With a little help, Martin Kampmann could be riding a five-fight win streak right now. That's a big "if" of course, but when you consider the fact that Kampmann out-struck both opponents in his losses, and denied them on 25 of a combined 30 takedown tries, it's clear that he's performed better than his record indicates.
His UFC on FX 2 opponent Thiago Alves, on the other hand, is attempting to leave behind the worst stretch of his career, going 2-3 in his last five fights. As Alves recently told MMA Fighting, it was a period of time that shook his confidence, but a recent submission win over Papy Abedi has him feeling as if he's back on track.
These aren't two fighters on parallel courses. Alves (19-8) has at least sniffed the top of the mountain. A former No. 1 welterweight contender, he acknowledged that the difficult part of the journey isn't getting to the top, it's maintaining that place as new threats come from beneath.
Kampmann (18-5) is essentially playing that role here. Though the Dane does have a notable win over current interim champion Carlos Condit, it came in Condit's first UFC bout in a controversial decision. So a win over Alves would mark his most significant victory since that point.
Both fighters have gained reputations as strikers first and foremost, and most expect the bout to be heavy on standup for the duration.
While Alves is largely considered the more powerful striker, Kampmann is thought to be more technical and polished.
In particular, Kampmann likes open space, using his strong footwork and a long jab to keep opponents at distance. Because of his confidence in moving in and out of range, he excels when the fight is in the middle of the octagon. While he's not known as a power striker, he is fairly accurate, landing 44 percent of his strikes according to FightMetric statistics.
Alves earned his reputation as a wrecking ball of a striker, a violent puncher with carving kicks that often target the legs. He often uses this attack to break down his opponent's base and soften him up for clinch work later on.
Unlike Kampmann, Alves isn't so worried about precision as he is about generating power. He lands at a lower percentage than Kampmann (39 percent), but he's far more capable of changing the fight with one blow.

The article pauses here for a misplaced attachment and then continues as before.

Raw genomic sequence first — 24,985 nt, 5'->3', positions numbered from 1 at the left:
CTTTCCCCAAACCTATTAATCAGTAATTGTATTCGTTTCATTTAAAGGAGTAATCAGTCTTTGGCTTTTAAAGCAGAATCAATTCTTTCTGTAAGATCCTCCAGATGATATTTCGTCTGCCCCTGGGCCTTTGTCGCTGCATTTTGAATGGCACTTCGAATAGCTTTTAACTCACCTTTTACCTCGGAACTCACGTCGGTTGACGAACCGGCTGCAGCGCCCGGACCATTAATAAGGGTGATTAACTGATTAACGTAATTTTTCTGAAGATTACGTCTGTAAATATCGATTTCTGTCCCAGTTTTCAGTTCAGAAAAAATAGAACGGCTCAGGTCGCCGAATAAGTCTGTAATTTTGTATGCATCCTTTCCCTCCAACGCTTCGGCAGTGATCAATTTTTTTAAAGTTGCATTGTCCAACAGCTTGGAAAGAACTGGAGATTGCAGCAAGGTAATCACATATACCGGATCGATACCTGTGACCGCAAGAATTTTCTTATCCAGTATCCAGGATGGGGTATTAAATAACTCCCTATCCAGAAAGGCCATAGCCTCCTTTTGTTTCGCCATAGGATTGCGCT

Interestingly, FightMetric shows that they land a very comparable number of strikes per minute (3.36 for Kampmann and 3.11 for Alves), so if this fight goes to the scorecards, it could be another difficult decision for the judges.
Both fighters are underrated as wrestlers. Kampmann in particular has always shown himself to be quite capable in close quarters, connecting on more than 50 percent of his takedowns, and more impressively, stopping 80 percent of his opponents' tries against him. If it does go to the ground, Kampmann may have a slight edge, as four of his nine UFC wins are via tapout, and he's shown an impressive guillotine choke. Alves though, is difficult to keep on the ground for any period of time.
Alves isn't a notorious takedown artist, but he's shown some proficiency in that department when necessary. With a career mark of 69 percent in takedowns, Alves often surprises opponents with his well-timed attempts. For instance, he took down Rick Story and John Howard during his matches with them, though both were believed to be better wrestlers than him. He even took down Matt Hughes back at UFC 85. And while his takedown defense number (61 percent) is far lower than Kampmann's, that number is skewed by his bouts with Georges St. Pierre and Jon Fitch, who took him down a combined 19 times.
One area to watch closely is when the action moves towards the cage. As noted, Kampmann likes to fight at range. Some of his worst moments have come as he's gotten backed against the fence and taken fire. That area has been his trouble spot, as he got stopped there by Nate Marquardt and Paul Daley, and has had issues with lesser fighters there as well.
Because Alves punches well from short range and also has a strong clinch, this might be the area where the fight is won or lost. If Kampmann defends it well, he can out-work Alves. If not, the Brazilian's power can make it a short night.
Despite Alves' long stretch without a knockout, power doesn't fade at age 28, and Kampmman has shown the propensity to be hurt by strikes. I think Alves does most of the damage here with his heavy hands and scores a TKO finish in the third round.